and has a size of 35f70000.  That physical address region is unity-mapped 
by the dom0 kernel, encompassing the virtual address range from
ffff88000a000000 to ffff88003ff70000.  All of the failed addresses that
crash cannot read from the dumpfile start in a region of that memory near
ffff880033xxxxxx, and contained within the 32MB region between 
~ffff880033xxxxxx but less than ffff880035000000.


Similarly, in the ibm-defiant system:

Program Headers:
  Type           Offset             VirtAddr           PhysAddr
                 FileSiz            MemSiz              Flags  Align
  NOTE           0x0000000000000120 0x0000000000000000 0x0000000000000000
                 0x00000000000006a8 0x00000000000006a8         0
  LOAD           0x00000000000007c8 0xffff810000000000 0x0000000000000000
                 0x00000000000a0000 0x00000000000a0000  RWE    0
  LOAD           0x00000000000a07c8 0xffff810000100000 0x0000000000100000
                 0x0000000001f00000 0x0000000001f00000  RWE    0
  LOAD           0x0000000001fa07c8 0xffff81000a000000 0x000000000a000000
                 0x0000000035fcbc00 0x0000000035fcbc00  RWE    0

The physical addresses that crash can't seem to find in the vmcore file
are in the last LOAD segment, which starts at physical address a000000
and has a size of 35fcbc00.  That physical address region is unity-mapped 
by the dom0 kernel, encompassing the virtual address range from
ffff88000a000000 to ffff88003ffcbc00.  All of the noted addresses that
crash cannot read from the dumpfile are in a region of that memory near 
ffff880034xxxxxx, and contained within the 16MB region between 
~ffff880034xxxxxx but less than ffff880035000000.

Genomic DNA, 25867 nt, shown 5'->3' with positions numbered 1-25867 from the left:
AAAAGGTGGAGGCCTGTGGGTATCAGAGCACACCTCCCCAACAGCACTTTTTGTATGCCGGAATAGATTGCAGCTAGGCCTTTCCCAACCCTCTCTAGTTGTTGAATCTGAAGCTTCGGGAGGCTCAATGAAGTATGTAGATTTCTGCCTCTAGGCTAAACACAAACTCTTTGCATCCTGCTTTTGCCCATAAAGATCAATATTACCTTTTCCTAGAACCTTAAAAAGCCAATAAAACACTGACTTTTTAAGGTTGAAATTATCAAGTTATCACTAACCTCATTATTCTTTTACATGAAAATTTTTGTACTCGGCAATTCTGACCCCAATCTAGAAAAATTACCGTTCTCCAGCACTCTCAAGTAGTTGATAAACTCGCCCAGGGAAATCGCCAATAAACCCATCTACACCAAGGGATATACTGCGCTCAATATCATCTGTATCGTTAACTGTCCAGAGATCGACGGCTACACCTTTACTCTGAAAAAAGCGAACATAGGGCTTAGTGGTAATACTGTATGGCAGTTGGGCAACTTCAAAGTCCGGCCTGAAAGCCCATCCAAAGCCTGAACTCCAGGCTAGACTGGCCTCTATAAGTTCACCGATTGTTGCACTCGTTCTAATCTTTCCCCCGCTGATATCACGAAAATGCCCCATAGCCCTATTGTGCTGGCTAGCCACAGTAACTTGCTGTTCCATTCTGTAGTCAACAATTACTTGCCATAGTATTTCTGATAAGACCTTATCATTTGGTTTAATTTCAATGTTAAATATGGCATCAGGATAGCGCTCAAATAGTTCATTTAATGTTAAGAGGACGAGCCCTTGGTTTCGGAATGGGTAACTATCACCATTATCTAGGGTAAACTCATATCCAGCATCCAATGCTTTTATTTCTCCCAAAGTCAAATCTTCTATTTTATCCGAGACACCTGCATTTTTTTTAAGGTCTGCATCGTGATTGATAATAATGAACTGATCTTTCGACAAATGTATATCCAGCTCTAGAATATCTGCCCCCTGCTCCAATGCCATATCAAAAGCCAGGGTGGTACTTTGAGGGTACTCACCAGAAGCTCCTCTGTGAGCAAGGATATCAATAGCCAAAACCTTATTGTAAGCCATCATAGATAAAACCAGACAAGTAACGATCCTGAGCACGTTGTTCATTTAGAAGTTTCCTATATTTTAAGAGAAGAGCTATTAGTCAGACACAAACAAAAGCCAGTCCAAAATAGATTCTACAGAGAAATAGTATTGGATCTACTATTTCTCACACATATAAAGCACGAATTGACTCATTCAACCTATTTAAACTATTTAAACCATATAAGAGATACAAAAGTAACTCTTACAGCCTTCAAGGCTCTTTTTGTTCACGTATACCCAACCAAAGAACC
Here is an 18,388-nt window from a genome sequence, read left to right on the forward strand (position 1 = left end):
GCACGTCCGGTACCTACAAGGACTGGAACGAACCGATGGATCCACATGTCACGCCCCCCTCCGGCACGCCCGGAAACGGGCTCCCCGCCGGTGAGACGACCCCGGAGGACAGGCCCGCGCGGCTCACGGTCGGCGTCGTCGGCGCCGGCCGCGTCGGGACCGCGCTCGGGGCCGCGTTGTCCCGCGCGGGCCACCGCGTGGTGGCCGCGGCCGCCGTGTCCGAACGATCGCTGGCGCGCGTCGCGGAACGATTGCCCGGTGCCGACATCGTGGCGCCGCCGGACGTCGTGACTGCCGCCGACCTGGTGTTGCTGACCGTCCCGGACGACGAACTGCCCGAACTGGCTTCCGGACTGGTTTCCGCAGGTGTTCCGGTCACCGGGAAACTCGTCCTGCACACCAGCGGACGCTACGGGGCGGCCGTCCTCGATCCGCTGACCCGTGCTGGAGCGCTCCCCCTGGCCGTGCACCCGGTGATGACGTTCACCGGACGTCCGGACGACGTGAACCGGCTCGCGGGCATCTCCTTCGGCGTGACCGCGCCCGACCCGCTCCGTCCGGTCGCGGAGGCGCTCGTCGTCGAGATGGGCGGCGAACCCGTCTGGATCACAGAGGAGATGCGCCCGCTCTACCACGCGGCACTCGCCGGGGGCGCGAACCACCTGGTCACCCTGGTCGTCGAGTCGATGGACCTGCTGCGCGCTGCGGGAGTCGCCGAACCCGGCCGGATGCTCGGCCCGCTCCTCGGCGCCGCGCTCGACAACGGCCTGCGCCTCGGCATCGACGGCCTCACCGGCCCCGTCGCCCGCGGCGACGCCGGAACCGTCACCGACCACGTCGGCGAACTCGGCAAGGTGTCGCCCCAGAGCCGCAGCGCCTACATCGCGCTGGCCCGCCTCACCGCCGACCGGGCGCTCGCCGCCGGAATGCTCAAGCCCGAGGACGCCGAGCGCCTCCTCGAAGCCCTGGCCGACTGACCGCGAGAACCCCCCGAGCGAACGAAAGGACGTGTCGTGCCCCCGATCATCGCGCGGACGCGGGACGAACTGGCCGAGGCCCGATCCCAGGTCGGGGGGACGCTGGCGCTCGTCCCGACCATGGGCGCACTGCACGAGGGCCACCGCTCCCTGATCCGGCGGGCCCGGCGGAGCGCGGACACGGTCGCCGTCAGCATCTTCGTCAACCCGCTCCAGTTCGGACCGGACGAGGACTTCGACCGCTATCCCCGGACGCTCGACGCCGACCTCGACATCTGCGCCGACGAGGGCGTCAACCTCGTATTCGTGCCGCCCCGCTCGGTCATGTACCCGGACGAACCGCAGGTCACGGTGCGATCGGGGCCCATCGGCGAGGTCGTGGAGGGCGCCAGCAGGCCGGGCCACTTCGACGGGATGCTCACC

If the memory is not in the dumpfile, there's nothing that the crash utility
can do about it.  But I need the two dumpfiles to examine in order to
verify that the memory segments are not contained in the vmcore.
Can you make them available to me?

Secondly, is this something that has only cropped up using the latest
RHEL5.2 beta kernel?  Have you successfully created dom0 vmcores on the
same systems with earlier RHEL5 kernels?

Comment 6 Dave Anderson 2008-04-17 09:26:48 EDT
Sorry -- I am confusing this with another RHEL5.2 xen kdump issue associated
with the RHEL5.2 hypervisor memory being relocated. (i.e., not the dom0 kernel
as above).

The PT_LOAD segments in comment #5 are concerned with actual physical (machine)
memory as seen by the hypervisor.  When the vmcore is used to analyze dom0 linux
kernels, all of its pseudo-physical memory references must be translated to
machine-memory, and then that machine memory page must be found in the
vmcore core.

So, for some reason, in the two dumpfiles above, the crash utility cannot
locate the machine memory for the dom0 virtual ranges indicated, which seem
to be around the ~ffff880034xxxxxx area.  That virtual range is unity-mapped
with respect to dom0 to a pseudo-physical region around ~34xxxxxx.  And
the problem at hand is that the "real" machine memory associated with
that pseudo-physical memory cannot be determined by the crash utility
based upon what's in the vmcore.

But again, I need the dumpfiles to verify that in fact the machine memory
associated with the dom0's pseudo-physical memory is not in the vmcore.

I have other RHEL5.2 2.6.18-89.el5xen x86_64 vmcores that do not exhibit
this problem.  So that is why I wonder whether this same problem occurred
on that particular hardware on RHEL5.1.  The RHEL5.2 hypervisor now runs
in relocated physical memory, and I wonder whether there might be some
type of linkage to that problem.

Again, I am sorry for the confusion.



Comment 7 CAI Qian 2008-04-18 10:26:48 EDT
It worked with RHEL5U1 from my test on nec-em18.rhts.boston.redhat.com. vmcores
can be found at,

http://porkchop.devel.redhat.com/qa/qa/vmcores/bz442661/vmcore-5.1
http://porkchop.devel.redhat.com/qa/qa/vmcores/bz442661/vmcore-5.2
Comment 8 Dave Anderson 2008-04-18 10:42:14 EDT
Thanks -- I'll take a look at the difference between the two.

The download is a bit slow -- so for curiousity's sake, can you tell
me what the file size is for each of the two vmcores?  Since xen/kdump
creates a vmcore containing all of physical memory, I believe that they